765.84/1667: Telegram

The Consul at Geneva (Gilbert) to the Secretary of State

448. Consulate’s 428, October 5, 9 p.m.43 In respect of the question of inviting non-member states to collaborate in some manner with the contemplated Assembly “coordination” or “sanctions” Committee the only non-member states which I have heard named in this connection are the United States, Brazil, Germany (in effect a non-member) and Japan.

In a conversation with the Brazilian representative here he stated that he had received no intimations whatsoever as [to] the position Rio de Janeiro might take in this respect but added that he assumed that they would at least wish first to ascertain the position of Washington.

In a conversation with Yokoyama he tells me that naturally he had been endeavoring to learn what he could here regarding this project. He added that in his inquiries it had been stated to him that the acceptance of the United States was regarded as possible, that of Germany and Japan as improbable and that of Brazil as uncertain. He said that all he knew was that the project appeared to have originated in the Secretariat and that it had been discussed in some manner between the British and the French delegations, with what results he did [Page 839] not know. He told me that in his opinion Japan would not accept such an invitation. He then confidentially informed me that the Japanese Ambassador at Berlin had sounded out the Wilhelmstrasse on this question and that he had been told that Germany would decline such an invitation.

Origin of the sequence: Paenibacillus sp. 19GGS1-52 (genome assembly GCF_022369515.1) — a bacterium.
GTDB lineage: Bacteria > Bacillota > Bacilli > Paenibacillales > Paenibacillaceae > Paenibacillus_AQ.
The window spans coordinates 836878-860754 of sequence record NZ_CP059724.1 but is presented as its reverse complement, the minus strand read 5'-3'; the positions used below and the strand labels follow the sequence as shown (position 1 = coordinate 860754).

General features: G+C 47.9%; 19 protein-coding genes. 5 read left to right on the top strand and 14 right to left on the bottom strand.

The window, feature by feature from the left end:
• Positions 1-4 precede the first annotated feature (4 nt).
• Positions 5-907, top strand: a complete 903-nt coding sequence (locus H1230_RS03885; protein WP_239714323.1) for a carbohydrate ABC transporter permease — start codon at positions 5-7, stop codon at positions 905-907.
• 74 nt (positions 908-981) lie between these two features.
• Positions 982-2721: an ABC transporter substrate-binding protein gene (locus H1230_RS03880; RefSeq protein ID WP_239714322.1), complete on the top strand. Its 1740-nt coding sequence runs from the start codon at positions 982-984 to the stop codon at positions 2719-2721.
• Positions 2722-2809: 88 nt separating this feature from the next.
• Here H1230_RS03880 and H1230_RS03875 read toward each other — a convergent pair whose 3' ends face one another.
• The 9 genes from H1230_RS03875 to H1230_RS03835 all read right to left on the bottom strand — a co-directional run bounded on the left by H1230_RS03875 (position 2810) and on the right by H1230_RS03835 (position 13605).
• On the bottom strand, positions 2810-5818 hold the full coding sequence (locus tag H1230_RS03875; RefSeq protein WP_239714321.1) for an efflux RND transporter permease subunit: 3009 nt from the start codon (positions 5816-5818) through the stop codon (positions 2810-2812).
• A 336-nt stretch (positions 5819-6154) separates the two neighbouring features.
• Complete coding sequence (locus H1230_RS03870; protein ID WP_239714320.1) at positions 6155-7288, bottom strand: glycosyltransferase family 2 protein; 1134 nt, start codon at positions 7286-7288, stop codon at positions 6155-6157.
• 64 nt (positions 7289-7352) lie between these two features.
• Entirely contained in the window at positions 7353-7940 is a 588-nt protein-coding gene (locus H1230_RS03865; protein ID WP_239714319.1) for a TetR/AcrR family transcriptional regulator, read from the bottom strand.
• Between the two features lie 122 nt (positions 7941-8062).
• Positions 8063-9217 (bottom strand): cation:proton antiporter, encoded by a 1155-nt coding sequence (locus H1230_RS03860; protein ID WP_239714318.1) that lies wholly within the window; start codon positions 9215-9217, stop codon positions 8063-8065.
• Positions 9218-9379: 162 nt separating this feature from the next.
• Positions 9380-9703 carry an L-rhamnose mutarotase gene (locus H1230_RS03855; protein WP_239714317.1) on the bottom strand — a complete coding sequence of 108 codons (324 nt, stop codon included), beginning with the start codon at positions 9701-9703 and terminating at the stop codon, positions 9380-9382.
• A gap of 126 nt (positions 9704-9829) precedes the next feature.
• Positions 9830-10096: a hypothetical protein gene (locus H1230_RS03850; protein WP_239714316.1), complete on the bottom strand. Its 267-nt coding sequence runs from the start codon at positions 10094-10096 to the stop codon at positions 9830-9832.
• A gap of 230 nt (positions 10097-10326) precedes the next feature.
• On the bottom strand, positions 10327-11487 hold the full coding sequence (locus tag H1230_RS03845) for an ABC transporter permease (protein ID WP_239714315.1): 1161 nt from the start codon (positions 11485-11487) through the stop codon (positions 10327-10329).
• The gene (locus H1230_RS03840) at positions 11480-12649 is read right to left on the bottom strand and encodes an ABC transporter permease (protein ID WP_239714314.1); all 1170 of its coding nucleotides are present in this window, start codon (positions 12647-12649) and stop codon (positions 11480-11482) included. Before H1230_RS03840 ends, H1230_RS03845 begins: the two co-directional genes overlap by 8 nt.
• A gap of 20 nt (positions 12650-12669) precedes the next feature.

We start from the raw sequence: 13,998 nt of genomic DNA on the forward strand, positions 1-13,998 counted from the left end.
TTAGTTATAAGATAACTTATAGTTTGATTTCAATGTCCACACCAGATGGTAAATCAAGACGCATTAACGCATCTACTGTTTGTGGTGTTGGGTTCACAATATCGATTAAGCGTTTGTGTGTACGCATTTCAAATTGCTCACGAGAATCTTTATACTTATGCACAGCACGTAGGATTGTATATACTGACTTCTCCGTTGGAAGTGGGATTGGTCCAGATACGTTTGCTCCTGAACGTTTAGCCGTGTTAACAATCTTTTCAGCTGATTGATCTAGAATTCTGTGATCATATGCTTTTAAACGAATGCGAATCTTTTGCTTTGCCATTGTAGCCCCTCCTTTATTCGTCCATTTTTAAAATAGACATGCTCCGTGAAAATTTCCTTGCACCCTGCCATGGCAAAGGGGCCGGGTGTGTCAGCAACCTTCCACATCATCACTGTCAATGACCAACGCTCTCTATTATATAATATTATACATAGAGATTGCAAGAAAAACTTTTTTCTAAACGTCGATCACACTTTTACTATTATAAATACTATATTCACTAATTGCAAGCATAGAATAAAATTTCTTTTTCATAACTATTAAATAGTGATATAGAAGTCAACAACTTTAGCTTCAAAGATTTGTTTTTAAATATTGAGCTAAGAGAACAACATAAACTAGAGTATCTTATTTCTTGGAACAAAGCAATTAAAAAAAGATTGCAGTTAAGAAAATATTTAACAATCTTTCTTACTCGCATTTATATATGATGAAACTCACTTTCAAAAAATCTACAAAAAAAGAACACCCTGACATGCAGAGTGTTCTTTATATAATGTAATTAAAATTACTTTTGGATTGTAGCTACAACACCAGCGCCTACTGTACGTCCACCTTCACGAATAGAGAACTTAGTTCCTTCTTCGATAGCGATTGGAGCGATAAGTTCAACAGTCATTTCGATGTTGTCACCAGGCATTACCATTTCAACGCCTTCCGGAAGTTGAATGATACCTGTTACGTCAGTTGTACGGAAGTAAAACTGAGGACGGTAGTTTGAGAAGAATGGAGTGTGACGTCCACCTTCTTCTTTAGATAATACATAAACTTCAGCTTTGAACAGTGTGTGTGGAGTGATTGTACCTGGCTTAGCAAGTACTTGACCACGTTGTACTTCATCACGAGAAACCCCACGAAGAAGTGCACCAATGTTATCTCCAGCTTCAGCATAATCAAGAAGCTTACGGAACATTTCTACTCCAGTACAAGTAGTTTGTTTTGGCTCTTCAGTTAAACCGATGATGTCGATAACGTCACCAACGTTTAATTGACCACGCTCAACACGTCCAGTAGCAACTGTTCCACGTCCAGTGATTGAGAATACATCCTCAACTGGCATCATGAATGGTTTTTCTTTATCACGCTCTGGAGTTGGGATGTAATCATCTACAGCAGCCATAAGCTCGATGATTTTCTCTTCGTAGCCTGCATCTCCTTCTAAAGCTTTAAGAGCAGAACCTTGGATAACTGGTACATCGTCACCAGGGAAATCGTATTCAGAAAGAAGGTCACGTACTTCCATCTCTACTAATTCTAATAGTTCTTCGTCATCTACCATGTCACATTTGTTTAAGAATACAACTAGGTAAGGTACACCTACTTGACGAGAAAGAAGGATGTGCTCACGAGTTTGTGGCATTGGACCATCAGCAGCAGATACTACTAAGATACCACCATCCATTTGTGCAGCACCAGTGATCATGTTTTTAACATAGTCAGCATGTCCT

The German Consul here stated to me that he understood that Berlin would not accept an invitation of that character and told me further in confidence that Berlin had informed him by telephone this morning that their general attitude was that these were “League” sanctions, that Germany on the eve of her withdrawal could not participate in their formulation but that after the League had taken action they would consider the situation thus created.

I may comment that in view of the foregoing, which must presumably be known to the British and the French and to other European chancelleries, I am somewhat surprised that the idea of including Japan and Germany in such an invitation still continues. While not wishing in any way to impute motives in any quarters, I can say at least that the application of sanctions in any universal sense is regarded as something very difficult of achievement and that certain powers definitely do not desire that sanctions be applied against Italy or perhaps one might say that they do not wish to be placed in the position of taking definite action on such an issue. If this be the situation naturally a refusal on the part of the United States as well as that of other non-member states could I think be used as an excuse why sanctions could not be applied with the obvious result that should this excuse be employed a certain amount of onus would rest, among others, on ourselves. I beg to recall in this connection a press statement of Hoare’s of fairly recent date to the effect that sanctions could not be carried out without the cooperation of the United States and Germany.

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